If you increase to a tire size with a diameter of 31", the circumference will increase to about 98 inches, so now the vehicle will advance 98" per revolution, 6" more than with the factory recommended tire. For those same 689 revolutions the vehicle will advance 67522 in or about 1.07 mile. When the odometer indicates the vehicle has traveled 100 miles, the vehicle will have actually traveled 107 miles. If you calculate your gas mileage based on the odometer reading, you will be basing it on fewer miles than you actually traveled resulting in poorer mileage than what you actually achieving.
As I mentioned earlier, since GM doesn't seem to offer an odometer flash for the bigger tires, we have our Scangauge set to read the correct miles. It was set based on a 50 mile gps and mile marker run, so it is very, very accurate. IIRC the tire diameters were 31.5 up to 32.7 or 3.8%. The odometer from the factory read almost 2% high, so no it reads about 2% low, but we never went by the odometer anyway, and always used the calibrated Scangauge. Our big concern with the no available flash for the bigger tires, was that the engine and transmission properties also are changed with the flash, and could affect things. We had some limited tests last year on the bigger tires, but not enough to know for sure what was up, that indicated no major change in mileage, and that was at the higher pressures like we used today. Things got harder to evaluate now because the solar went on the roof and the deflector on the hood because then with the bigger tires, and the bigger tires at lower pressure, we wound up with too many variables at the same time. We seemed to be seeing lower mileage on a previous trip so I decided to see if it was really less or not. This last test tried to get rid of some variables so we get better information. As of now, my guess is that the tire size is probably not much of an issue, but lower pressure may be. I think the deflector was probably a larger problem than any of the others. The solar probably is also not much of an issue.

I didn't mention it before, but we also did limited test trying to confirm some things we had noticed before, and that was mileage on rolling hills. I had always known that it got worse mileage in hills if it was on cruise control, especially if it would get into downshifts going up the hills, when you could keep it from downshifting if you were driving it yourself. What had appeared to be going on that I really wanted to test was that it seemed to get considerably better mileage in rolling hills than on the level. Many times we would see our average mileage jump a bunch going downhill, more than it lost going uphill. Couldn't understand that one. We tried it on this last time out on segments of a rolling two lane road. It looks like, based on this small test, we lose about 5-7% mileage when we go on the cruise control in the hills, which was expected. When we compared the mileage on the rolling hills compared to the level, it did almost 5% better in the hills, or about .5 to 1.0 mpg. We also found that we only got that gain if we let the van coast down the hills (in gear). If we just went over the hill and feathered the throttle to hold speed, or get a bit of extra speed to go up the next one without downshifting, the gain was very much smaller, or gone. Watching the instantaneous mileage on the Scangage showed it going to 999 when going downhill with the throttle closed, and in the 30-40mpg with it slightly open. When we watched the fuel delivery on the Scangauge, it was obvious why. They shut all the fuel off when coasting, and they unlock the converter, so you use no fuel at all and you coast better. So whenever you coast downhill, all the engine inefficiency of combustion is gone, and the wheels are mostly unlocked from the engine, letting it roll better. These things never happen on the level, so you have 100% of the time with the combustion inefficiency and drivetrain loss. Since the engine stays closed loop going up hill (from what we saw), it runs about the same efficiency as on the level, so all you do is store energy and get it back going down the other side (carb engines didn't work this way), which theoretically gives you the same mileage as on the level. Having it shut off completely some of the time gives you the extra mileage. Definitely not what one would expect, but it explains why the best mileage we ever got was on a very hilly road in northern Minnesota that you expect to kill the mileage, not help it.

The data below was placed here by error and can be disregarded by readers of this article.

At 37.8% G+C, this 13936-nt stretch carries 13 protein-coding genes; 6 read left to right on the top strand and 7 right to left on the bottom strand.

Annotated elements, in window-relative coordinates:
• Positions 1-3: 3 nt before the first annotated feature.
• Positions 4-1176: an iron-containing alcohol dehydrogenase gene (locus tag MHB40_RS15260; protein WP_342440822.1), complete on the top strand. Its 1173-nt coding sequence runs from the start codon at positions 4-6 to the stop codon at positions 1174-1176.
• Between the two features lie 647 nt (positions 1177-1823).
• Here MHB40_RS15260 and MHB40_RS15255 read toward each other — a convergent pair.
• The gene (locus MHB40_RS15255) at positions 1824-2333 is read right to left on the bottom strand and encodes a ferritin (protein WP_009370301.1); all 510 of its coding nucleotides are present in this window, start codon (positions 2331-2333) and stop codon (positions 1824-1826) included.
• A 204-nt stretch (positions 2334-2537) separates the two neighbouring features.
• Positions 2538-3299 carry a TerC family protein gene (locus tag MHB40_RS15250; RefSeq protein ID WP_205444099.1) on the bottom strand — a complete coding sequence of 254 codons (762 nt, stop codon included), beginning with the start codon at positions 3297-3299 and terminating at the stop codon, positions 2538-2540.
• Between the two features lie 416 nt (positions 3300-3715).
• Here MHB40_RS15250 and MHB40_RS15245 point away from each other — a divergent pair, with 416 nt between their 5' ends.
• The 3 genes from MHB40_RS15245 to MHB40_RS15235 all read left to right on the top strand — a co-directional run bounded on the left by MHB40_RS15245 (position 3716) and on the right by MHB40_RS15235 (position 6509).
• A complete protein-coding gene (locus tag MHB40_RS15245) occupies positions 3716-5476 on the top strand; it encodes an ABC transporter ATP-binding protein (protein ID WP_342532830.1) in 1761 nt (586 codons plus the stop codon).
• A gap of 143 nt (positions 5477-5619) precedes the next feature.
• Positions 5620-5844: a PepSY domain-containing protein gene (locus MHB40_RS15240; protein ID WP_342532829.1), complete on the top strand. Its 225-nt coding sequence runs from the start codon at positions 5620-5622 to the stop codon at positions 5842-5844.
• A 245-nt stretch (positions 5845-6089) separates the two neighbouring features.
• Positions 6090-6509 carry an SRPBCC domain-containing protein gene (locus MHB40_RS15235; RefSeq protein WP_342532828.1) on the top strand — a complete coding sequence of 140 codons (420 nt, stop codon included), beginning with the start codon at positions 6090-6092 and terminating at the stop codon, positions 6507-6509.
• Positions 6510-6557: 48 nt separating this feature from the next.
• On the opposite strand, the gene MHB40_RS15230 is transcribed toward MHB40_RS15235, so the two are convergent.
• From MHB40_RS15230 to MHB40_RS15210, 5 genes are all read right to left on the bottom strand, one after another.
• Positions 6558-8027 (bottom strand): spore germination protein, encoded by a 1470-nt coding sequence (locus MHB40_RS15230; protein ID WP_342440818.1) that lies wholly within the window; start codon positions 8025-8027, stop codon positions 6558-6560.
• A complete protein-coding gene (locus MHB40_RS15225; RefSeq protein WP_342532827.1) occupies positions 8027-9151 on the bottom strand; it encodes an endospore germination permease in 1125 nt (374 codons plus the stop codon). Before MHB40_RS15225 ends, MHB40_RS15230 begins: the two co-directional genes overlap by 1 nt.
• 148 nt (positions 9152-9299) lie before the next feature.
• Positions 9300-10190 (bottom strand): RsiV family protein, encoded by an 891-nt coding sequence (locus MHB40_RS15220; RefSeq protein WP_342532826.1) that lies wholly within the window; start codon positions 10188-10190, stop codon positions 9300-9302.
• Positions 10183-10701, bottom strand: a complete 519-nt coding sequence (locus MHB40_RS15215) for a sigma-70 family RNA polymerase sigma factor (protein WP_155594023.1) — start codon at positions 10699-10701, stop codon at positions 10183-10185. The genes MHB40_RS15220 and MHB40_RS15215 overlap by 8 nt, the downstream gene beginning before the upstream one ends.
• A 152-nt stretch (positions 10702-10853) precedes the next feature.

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Old 10-12-2013, 12:21 PM   #7
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Default Re: Hood protector gas mileage

Interesting observations re: hills. Different motor in my van but I've noticed the "freewheeling" down hills and the 999 mpg. My van really picks up speed on some downhills - more than the vehicles in front of me - and I have to brake more than than the traffic ahead even though I keep a very large gap in between my van and the other vehicles in front. Weight and gravity I guess.